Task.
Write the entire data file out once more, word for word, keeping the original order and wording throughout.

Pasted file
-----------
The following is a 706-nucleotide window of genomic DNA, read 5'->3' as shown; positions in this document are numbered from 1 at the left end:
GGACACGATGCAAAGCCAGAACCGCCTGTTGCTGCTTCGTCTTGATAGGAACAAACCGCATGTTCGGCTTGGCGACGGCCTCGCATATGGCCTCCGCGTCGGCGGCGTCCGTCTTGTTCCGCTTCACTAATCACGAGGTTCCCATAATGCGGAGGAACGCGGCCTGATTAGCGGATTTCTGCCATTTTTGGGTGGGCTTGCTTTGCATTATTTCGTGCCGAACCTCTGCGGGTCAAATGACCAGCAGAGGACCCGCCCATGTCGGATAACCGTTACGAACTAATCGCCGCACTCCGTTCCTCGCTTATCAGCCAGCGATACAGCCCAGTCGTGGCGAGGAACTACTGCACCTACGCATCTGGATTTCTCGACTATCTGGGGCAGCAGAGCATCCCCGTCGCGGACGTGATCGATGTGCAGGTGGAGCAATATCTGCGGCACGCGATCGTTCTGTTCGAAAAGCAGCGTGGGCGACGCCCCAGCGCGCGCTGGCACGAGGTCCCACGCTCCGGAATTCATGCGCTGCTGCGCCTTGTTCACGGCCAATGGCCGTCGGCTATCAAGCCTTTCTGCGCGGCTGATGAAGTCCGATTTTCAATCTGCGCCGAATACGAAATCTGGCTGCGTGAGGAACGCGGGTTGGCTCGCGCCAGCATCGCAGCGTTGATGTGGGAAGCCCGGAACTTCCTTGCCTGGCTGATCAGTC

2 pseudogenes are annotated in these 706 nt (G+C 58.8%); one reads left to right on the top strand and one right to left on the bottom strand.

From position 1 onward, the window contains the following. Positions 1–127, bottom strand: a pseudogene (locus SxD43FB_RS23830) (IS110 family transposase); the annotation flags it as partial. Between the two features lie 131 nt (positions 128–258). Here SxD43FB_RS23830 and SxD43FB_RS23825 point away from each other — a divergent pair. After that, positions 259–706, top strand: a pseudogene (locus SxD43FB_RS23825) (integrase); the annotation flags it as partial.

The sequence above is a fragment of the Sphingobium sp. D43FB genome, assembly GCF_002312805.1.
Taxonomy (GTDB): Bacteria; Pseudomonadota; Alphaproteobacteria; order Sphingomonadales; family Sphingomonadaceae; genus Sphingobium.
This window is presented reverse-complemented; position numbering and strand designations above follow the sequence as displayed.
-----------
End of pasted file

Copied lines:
The following is a 706-nucleotide window of genomic DNA, read 5'->3' as shown; positions in this document are numbered from 1 at the left end:
GGACACGATGCAAAGCCAGAACCGCCTGTTGCTGCTTCGTCTTGATAGGAACAAACCGCATGTTCGGCTTGGCGACGGCCTCGCATATGGCCTCCGCGTCGGCGGCGTCCGTCTTGTTCCGCTTCACTAATCACGAGGTTCCCATAATGCGGAGGAACGCGGCCTGATTAGCGGATTTCTGCCATTTTTGGGTGGGCTTGCTTTGCATTATTTCGTGCCGAACCTCTGCGGGTCAAATGACCAGCAGAGGACCCGCCCATGTCGGATAACCGTTACGAACTAATCGCCGCACTCCGTTCCTCGCTTATCAGCCAGCGATACAGCCCAGTCGTGGCGAGGAACTACTGCACCTACGCATCTGGATTTCTCGACTATCTGGGGCAGCAGAGCATCCCCGTCGCGGACGTGATCGATGTGCAGGTGGAGCAATATCTGCGGCACGCGATCGTTCTGTTCGAAAAGCAGCGTGGGCGACGCCCCAGCGCGCGCTGGCACGAGGTCCCACGCTCCGGAATTCATGCGCTGCTGCGCCTTGTTCACGGCCAATGGCCGTCGGCTATCAAGCCTTTCTGCGCGGCTGATGAAGTCCGATTTTCAATCTGCGCCGAATACGAAATCTGGCTGCGTGAGGAACGCGGGTTGGCTCGCGCCAGCATCGCAGCGTTGATGTGGGAAGCCCGGAACTTCCTTGCCTGGCTGATCAGTC

2 pseudogenes are annotated in these 706 nt (G+C 58.8%); one reads left to right on the top strand and one right to left on the bottom strand.

From position 1 onward, the window contains the following. Positions 1–127, bottom strand: a pseudogene (locus SxD43FB_RS23830) (IS110 family transposase); the annotation flags it as partial. Between the two features lie 131 nt (positions 128–258). Here SxD43FB_RS23830 and SxD43FB_RS23825 point away from each other — a divergent pair. After that, positions 259–706, top strand: a pseudogene (locus SxD43FB_RS23825) (integrase); the annotation flags it as partial.

The sequence above is a fragment of the Sphingobium sp. D43FB genome, assembly GCF_002312805.1.
Taxonomy (GTDB): Bacteria; Pseudomonadota; Alphaproteobacteria; order Sphingomonadales; family Sphingomonadaceae; genus Sphingobium.
This window is presented reverse-complemented; position numbering and strand designations above follow the sequence as displayed.